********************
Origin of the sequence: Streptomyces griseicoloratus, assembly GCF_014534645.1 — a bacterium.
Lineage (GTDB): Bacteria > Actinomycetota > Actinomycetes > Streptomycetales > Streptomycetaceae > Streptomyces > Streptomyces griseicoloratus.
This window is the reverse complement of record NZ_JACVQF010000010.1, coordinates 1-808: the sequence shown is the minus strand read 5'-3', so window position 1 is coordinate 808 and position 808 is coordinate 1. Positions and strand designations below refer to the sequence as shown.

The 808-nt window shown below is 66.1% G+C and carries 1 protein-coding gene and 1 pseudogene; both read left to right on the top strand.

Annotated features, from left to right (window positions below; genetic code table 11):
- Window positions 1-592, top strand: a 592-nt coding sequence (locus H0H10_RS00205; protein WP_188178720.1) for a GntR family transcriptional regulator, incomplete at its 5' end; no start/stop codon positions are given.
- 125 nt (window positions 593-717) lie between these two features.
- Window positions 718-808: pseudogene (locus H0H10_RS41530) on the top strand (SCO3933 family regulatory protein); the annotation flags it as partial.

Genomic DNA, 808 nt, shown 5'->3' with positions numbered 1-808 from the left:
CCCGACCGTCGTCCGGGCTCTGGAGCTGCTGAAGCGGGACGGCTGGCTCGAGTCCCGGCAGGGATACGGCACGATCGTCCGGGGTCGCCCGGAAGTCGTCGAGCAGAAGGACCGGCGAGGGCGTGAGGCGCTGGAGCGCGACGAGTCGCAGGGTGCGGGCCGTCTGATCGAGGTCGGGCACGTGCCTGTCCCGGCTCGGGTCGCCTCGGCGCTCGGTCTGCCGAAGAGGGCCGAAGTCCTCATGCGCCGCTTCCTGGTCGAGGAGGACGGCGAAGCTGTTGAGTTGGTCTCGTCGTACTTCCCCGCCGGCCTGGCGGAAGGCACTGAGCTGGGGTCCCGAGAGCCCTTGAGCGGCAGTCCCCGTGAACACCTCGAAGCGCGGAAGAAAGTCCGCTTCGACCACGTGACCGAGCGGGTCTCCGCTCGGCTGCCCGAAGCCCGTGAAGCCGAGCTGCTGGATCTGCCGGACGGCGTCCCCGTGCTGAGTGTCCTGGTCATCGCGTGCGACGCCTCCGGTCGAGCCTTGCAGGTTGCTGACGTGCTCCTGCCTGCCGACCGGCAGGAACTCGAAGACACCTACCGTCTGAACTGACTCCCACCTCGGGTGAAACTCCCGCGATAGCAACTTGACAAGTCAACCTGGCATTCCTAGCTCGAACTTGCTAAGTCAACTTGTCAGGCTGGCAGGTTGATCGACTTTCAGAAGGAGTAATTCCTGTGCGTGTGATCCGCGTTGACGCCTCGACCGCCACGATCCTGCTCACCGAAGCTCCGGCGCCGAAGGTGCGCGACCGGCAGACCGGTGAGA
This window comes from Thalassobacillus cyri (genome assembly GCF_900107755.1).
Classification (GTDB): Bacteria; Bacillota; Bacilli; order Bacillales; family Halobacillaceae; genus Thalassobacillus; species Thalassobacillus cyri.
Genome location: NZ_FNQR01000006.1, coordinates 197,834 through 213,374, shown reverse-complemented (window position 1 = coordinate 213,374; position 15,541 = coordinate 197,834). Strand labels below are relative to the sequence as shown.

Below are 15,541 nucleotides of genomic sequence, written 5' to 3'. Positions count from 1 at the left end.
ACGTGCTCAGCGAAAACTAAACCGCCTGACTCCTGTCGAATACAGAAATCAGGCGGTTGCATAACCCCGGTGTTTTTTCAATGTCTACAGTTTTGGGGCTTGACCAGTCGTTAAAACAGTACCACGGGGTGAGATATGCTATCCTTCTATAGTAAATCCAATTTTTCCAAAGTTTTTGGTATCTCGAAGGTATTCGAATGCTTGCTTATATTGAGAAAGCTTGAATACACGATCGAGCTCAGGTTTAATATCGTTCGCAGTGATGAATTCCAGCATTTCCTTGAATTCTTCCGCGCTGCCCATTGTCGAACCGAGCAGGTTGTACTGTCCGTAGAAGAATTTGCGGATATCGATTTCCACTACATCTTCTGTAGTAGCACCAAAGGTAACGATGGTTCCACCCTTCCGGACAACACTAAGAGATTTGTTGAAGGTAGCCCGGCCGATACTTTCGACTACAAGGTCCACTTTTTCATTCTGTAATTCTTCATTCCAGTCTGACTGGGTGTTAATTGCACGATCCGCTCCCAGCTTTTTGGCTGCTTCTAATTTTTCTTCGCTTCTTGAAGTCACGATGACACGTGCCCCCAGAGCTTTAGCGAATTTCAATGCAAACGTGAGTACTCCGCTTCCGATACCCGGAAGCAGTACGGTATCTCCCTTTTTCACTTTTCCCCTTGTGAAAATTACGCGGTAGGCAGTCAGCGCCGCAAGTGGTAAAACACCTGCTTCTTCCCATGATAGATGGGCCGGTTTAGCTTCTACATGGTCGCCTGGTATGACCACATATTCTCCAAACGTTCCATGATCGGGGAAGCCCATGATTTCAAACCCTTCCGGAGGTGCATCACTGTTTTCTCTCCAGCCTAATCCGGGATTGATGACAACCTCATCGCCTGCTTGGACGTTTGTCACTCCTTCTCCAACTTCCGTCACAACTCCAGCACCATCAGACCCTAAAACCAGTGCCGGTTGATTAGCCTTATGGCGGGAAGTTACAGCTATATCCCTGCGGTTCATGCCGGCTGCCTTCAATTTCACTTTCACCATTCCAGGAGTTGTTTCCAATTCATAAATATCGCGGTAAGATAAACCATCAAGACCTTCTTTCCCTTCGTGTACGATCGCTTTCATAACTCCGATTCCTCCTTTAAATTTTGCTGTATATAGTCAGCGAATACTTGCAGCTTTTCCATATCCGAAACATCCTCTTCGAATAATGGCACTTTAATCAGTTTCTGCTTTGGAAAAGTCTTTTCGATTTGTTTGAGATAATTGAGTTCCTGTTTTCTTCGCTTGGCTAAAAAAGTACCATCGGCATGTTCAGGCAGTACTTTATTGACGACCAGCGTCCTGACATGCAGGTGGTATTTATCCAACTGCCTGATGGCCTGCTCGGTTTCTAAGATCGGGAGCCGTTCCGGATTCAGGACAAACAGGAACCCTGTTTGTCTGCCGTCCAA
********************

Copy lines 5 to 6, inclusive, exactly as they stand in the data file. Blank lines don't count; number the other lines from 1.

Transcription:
Annotated features, from left to right (window positions below; genetic code table 11):
- Window positions 1-592, top strand: a 592-nt coding sequence (locus H0H10_RS00205; protein WP_188178720.1) for a GntR family transcriptional regulator, incomplete at its 5' end; no start/stop codon positions are given.